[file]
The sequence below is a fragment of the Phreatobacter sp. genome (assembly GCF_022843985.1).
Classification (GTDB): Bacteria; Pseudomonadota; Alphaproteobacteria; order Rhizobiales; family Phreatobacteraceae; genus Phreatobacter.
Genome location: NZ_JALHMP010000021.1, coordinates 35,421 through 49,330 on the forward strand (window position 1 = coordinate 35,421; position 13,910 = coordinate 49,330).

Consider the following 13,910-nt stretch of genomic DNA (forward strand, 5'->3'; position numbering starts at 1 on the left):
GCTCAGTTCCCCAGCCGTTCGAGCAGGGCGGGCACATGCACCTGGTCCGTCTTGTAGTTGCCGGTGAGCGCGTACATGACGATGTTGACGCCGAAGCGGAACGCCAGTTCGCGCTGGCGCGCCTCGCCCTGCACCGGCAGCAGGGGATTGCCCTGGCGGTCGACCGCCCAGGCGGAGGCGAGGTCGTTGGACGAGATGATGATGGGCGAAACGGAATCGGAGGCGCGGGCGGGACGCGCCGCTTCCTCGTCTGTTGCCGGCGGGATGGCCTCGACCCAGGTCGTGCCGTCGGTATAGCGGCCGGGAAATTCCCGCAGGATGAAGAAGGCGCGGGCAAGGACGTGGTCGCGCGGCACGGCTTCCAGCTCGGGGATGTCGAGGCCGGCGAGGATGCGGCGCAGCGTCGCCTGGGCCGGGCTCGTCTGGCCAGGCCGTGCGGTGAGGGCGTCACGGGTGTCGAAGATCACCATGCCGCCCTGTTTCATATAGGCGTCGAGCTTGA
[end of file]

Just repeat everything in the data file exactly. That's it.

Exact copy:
The sequence below is a fragment of the Phreatobacter sp. genome (assembly GCF_022843985.1).
Classification (GTDB): Bacteria; Pseudomonadota; Alphaproteobacteria; order Rhizobiales; family Phreatobacteraceae; genus Phreatobacter.
Genome location: NZ_JALHMP010000021.1, coordinates 35,421 through 49,330 on the forward strand (window position 1 = coordinate 35,421; position 13,910 = coordinate 49,330).

Consider the following 13,910-nt stretch of genomic DNA (forward strand, 5'->3'; position numbering starts at 1 on the left):
GCTCAGTTCCCCAGCCGTTCGAGCAGGGCGGGCACATGCACCTGGTCCGTCTTGTAGTTGCCGGTGAGCGCGTACATGACGATGTTGACGCCGAAGCGGAACGCCAGTTCGCGCTGGCGCGCCTCGCCCTGCACCGGCAGCAGGGGATTGCCCTGGCGGTCGACCGCCCAGGCGGAGGCGAGGTCGTTGGACGAGATGATGATGGGCGAAACGGAATCGGAGGCGCGGGCGGGACGCGCCGCTTCCTCGTCTGTTGCCGGCGGGATGGCCTCGACCCAGGTCGTGCCGTCGGTATAGCGGCCGGGAAATTCCCGCAGGATGAAGAAGGCGCGGGCAAGGACGTGGTCGCGCGGCACGGCTTCCAGCTCGGGGATGTCGAGGCCGGCGAGGATGCGGCGCAGCGTCGCCTGGGCCGGGCTCGTCTGGCCAGGCCGTGCGGTGAGGGCGTCACGGGTGTCGAAGATCACCATGCCGCCCTGTTTCATATAGGCGTCGAGCTTGA